Examine the ways in which childhood can be said to be socially constructed (24)
It can be argued that they are many ways in which society has indeed socially constructed childhood. This has not happened in just the last 10 years, this has happened over many centuries. In this time society has changed how childhood is structured and how children are treated and is still ever changing with the influences from different cultures and different sides of the world. Because of Cross-cultural differences between and the western notion of childhood, childhood has indeed changed in numerous ways.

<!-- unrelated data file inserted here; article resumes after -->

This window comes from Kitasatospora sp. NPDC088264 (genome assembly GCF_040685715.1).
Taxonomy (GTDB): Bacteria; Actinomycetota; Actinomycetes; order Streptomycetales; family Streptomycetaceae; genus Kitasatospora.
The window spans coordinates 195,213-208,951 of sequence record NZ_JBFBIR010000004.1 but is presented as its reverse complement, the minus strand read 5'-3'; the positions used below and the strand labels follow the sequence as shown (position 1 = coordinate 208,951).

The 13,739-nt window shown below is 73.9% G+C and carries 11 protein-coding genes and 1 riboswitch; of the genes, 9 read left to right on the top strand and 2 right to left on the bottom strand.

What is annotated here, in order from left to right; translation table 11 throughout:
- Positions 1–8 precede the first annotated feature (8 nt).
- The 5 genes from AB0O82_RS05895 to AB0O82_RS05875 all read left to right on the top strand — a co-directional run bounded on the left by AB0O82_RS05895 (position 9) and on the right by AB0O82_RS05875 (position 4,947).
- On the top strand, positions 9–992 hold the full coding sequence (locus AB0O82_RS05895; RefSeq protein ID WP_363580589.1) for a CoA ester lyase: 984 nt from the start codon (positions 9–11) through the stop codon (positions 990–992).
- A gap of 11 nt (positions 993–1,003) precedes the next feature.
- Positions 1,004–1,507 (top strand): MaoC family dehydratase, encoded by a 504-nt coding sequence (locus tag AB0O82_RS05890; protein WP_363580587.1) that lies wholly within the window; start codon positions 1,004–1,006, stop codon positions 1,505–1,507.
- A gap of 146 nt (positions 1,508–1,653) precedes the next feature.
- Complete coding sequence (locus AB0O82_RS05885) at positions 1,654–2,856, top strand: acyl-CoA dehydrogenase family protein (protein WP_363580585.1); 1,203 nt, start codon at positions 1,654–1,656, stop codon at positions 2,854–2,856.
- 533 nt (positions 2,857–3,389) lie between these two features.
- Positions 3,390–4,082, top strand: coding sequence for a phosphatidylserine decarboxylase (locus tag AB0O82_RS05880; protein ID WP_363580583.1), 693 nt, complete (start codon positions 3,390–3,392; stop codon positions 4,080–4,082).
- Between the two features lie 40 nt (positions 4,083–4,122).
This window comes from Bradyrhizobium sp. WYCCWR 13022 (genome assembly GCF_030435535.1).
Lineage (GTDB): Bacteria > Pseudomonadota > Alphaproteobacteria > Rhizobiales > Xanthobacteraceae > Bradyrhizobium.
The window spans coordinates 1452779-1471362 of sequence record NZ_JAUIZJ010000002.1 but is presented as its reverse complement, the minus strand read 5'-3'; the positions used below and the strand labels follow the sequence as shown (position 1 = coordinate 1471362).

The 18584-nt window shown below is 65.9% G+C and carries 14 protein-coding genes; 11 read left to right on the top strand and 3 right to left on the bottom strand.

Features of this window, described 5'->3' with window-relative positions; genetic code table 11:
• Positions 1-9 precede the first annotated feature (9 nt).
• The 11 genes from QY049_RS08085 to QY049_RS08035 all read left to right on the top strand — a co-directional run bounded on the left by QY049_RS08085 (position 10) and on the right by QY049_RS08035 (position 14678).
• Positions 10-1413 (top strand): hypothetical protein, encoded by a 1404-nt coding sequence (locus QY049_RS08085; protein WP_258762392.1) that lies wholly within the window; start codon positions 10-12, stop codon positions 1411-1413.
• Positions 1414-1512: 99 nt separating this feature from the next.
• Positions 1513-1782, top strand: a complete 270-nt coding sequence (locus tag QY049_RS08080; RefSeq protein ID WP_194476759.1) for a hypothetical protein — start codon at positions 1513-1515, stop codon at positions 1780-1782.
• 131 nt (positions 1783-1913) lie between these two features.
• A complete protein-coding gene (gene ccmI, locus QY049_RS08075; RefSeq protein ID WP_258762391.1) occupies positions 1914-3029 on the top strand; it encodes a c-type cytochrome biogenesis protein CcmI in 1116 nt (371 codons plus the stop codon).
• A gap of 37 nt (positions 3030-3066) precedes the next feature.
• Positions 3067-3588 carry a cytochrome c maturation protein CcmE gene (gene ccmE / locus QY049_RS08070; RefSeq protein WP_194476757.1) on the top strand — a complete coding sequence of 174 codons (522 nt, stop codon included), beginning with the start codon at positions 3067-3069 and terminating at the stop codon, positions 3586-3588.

The modern influence of cultures on childhood has become ever prominent because of more and more cultures pushing their way of parenting upon the children and onto society. Ruth Benedict (1934) argues that Children in simpler, non-industrial societies are generally treated differently from their modern western counterparts in three ways. Firstly they take responsibility at an early age. A study by Samantha punch (2001) was carried out in rural Bolivia, she found that once children are about 5 years old, they are expected to take work responsibilities in the home and in the community. Children are secondly less valued in society when showing obedience to adult authority. Raymond Firth (1970) found that among the Tikopia of the Western pacific, doing as you are told by a grown-up is regarded as a concession to be granted by the child, not a right to be expected by the adult. And finally the third way is that the Children's sexual behaviour is often viewed differently compared to the western culture. Bonislaw Malinowski (1957) found that adults took an attitude of 'Tolerance and amused interest' towards Children's sexual exploitations and activities. He argued that many Non-industrial cultures, there is much less of a dividing line between behaviour expected by children and that expected of adults. This evidence gained through research and the three key differences observed back up the idea that their Childhood is not built up on set ideologies around the world but in fact socially constructed based on the area the child lives in a what type of culture is dominant. This helps us observe the significant differences in childhood between our western values and the values of more industrial driven societies. In the western society it is generally accepted that childhood is an important and special time in a person life and that we accept the differences between childhood and adulthood, this has been helped by changes in the law but has mainly been socially shaped from changing acceptance of how children should be treated and how they should be allowed to have their freedom from going in to work and a very young age. There is a common belief that children's lack of skills, knowledge and experience means they need a lengthy, protected period of nurturing and socialisation before they are ready for adult society and its responsibilities. Jane pilcher (1995) notes, the most important feature of the modern idea of childhood is separateness. Childhood is seen as a clear and distinct life stage, and children in our society